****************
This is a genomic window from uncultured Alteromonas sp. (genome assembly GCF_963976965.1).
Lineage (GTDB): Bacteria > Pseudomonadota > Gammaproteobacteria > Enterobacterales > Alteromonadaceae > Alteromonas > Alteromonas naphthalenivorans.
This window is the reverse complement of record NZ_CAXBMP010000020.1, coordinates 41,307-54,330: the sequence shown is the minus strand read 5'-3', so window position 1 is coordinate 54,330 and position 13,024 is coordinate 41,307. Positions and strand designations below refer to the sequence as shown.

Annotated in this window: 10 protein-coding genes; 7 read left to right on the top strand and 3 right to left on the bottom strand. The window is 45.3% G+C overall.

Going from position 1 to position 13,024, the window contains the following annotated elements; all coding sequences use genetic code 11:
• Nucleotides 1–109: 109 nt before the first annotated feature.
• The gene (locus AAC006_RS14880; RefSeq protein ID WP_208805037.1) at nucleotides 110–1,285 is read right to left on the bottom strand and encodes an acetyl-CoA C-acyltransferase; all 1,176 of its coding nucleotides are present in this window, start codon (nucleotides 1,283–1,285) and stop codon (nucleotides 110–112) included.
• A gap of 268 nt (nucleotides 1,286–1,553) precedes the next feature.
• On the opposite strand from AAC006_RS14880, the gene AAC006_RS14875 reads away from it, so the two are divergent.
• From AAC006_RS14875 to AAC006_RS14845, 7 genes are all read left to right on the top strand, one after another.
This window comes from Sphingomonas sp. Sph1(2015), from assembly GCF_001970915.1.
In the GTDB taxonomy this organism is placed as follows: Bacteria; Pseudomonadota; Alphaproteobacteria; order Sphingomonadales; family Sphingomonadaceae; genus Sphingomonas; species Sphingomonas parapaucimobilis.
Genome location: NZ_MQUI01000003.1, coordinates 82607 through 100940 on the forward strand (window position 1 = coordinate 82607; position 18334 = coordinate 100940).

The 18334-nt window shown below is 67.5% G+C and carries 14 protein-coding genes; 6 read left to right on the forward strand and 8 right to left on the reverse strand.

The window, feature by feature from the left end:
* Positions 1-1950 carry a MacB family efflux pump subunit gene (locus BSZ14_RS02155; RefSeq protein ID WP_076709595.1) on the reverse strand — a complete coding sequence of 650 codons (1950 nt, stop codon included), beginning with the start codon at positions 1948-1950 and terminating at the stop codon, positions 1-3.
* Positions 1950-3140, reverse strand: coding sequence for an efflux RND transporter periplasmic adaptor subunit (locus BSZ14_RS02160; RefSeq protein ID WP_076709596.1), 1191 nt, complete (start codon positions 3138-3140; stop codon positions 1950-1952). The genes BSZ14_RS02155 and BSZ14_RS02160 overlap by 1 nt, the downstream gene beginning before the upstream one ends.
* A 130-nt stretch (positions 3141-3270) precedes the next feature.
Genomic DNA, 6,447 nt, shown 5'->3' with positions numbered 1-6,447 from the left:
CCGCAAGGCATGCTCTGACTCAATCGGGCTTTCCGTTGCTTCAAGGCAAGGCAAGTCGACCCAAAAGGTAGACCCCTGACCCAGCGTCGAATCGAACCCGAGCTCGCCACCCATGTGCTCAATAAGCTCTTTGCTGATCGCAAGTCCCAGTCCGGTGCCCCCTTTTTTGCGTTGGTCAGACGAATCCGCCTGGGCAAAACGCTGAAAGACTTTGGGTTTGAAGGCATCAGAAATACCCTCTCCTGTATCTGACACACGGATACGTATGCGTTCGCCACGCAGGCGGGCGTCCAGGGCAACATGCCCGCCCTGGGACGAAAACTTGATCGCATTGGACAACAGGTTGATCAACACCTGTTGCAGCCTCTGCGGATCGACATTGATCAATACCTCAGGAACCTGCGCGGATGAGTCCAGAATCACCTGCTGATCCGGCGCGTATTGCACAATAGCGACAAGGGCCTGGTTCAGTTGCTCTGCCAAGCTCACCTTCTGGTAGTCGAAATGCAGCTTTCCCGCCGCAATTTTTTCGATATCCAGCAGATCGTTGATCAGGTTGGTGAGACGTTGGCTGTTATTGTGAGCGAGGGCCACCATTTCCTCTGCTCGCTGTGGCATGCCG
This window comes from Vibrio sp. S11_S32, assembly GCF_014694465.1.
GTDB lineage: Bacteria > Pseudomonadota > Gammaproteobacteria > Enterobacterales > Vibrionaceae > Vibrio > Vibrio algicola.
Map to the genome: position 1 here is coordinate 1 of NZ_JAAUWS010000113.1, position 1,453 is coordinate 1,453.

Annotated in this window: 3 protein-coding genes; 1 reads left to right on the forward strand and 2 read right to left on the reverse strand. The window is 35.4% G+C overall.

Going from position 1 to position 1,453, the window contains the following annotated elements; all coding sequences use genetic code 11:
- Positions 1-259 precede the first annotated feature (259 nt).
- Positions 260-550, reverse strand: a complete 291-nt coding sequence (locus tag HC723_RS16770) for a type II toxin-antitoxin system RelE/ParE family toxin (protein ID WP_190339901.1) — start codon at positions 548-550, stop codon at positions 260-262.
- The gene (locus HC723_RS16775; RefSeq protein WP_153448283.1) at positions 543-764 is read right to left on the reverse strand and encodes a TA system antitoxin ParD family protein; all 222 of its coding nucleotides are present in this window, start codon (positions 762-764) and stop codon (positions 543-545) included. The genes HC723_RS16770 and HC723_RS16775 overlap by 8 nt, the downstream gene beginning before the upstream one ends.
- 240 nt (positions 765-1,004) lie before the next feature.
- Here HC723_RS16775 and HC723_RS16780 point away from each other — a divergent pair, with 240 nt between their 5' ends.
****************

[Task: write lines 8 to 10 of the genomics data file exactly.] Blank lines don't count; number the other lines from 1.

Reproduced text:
• A gap of 268 nt (nucleotides 1,286–1,553) precedes the next feature.
• On the opposite strand from AAC006_RS14880, the gene AAC006_RS14875 reads away from it, so the two are divergent.
• From AAC006_RS14875 to AAC006_RS14845, 7 genes are all read left to right on the top strand, one after another.